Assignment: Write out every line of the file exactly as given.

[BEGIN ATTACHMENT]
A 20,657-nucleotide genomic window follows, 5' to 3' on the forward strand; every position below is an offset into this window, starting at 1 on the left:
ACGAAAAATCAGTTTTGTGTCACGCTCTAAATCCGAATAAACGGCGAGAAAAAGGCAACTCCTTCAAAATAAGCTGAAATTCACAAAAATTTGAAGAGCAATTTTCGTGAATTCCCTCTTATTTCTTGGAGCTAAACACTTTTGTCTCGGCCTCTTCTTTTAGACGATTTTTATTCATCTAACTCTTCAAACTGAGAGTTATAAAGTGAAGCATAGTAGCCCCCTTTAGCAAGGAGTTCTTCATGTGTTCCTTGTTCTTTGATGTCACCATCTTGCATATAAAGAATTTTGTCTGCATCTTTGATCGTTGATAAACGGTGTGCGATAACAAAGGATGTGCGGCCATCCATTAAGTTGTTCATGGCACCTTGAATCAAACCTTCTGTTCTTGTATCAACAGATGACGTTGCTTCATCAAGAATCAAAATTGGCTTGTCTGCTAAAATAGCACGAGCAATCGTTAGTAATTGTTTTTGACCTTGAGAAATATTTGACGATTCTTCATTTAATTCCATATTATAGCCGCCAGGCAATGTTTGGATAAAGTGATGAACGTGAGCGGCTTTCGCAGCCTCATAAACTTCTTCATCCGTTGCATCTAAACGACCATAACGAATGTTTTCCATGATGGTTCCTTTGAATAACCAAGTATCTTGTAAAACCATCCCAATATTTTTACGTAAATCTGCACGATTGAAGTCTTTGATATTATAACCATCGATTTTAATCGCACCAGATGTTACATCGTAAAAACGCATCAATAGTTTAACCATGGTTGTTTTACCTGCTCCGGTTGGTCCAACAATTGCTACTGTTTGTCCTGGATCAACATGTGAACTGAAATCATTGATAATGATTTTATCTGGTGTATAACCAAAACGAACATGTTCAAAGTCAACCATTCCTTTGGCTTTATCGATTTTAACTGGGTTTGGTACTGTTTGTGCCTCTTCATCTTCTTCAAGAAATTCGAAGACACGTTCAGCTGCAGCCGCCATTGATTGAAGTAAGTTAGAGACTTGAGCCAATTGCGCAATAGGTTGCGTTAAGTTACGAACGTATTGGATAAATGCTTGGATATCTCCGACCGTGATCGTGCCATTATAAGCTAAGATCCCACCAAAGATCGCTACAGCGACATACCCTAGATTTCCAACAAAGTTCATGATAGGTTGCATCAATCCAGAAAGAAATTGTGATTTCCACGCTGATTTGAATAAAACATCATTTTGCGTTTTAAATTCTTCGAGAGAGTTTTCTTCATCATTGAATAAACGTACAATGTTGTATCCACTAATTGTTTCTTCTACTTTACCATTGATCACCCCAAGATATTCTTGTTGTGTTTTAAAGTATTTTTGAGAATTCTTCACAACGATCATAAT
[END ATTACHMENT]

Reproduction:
A 20,657-nucleotide genomic window follows, 5' to 3' on the forward strand; every position below is an offset into this window, starting at 1 on the left:
ACGAAAAATCAGTTTTGTGTCACGCTCTAAATCCGAATAAACGGCGAGAAAAAGGCAACTCCTTCAAAATAAGCTGAAATTCACAAAAATTTGAAGAGCAATTTTCGTGAATTCCCTCTTATTTCTTGGAGCTAAACACTTTTGTCTCGGCCTCTTCTTTTAGACGATTTTTATTCATCTAACTCTTCAAACTGAGAGTTATAAAGTGAAGCATAGTAGCCCCCTTTAGCAAGGAGTTCTTCATGTGTTCCTTGTTCTTTGATGTCACCATCTTGCATATAAAGAATTTTGTCTGCATCTTTGATCGTTGATAAACGGTGTGCGATAACAAAGGATGTGCGGCCATCCATTAAGTTGTTCATGGCACCTTGAATCAAACCTTCTGTTCTTGTATCAACAGATGACGTTGCTTCATCAAGAATCAAAATTGGCTTGTCTGCTAAAATAGCACGAGCAATCGTTAGTAATTGTTTTTGACCTTGAGAAATATTTGACGATTCTTCATTTAATTCCATATTATAGCCGCCAGGCAATGTTTGGATAAAGTGATGAACGTGAGCGGCTTTCGCAGCCTCATAAACTTCTTCATCCGTTGCATCTAAACGACCATAACGAATGTTTTCCATGATGGTTCCTTTGAATAACCAAGTATCTTGTAAAACCATCCCAATATTTTTACGTAAATCTGCACGATTGAAGTCTTTGATATTATAACCATCGATTTTAATCGCACCAGATGTTACATCGTAAAAACGCATCAATAGTTTAACCATGGTTGTTTTACCTGCTCCGGTTGGTCCAACAATTGCTACTGTTTGTCCTGGATCAACATGTGAACTGAAATCATTGATAATGATTTTATCTGGTGTATAACCAAAACGAACATGTTCAAAGTCAACCATTCCTTTGGCTTTATCGATTTTAACTGGGTTTGGTACTGTTTGTGCCTCTTCATCTTCTTCAAGAAATTCGAAGACACGTTCAGCTGCAGCCGCCATTGATTGAAGTAAGTTAGAGACTTGAGCCAATTGCGCAATAGGTTGCGTTAAGTTACGAACGTATTGGATAAATGCTTGGATATCTCCGACCGTGATCGTGCCATTATAAGCTAAGATCCCACCAAAGATCGCTACAGCGACATACCCTAGATTTCCAACAAAGTTCATGATAGGTTGCATCAATCCAGAAAGAAATTGTGATTTCCACGCTGATTTGAATAAAACATCATTTTGCGTTTTAAATTCTTCGAGAGAGTTTTCTTCATCATTGAATAAACGTACAATGTTGTATCCACTAATTGTTTCTTCTACTTTACCATTGATCACCCCAAGATATTCTTGTTGTGTTTTAAAGTATTTTTGAGAATTCTTCACAACGATCATAAT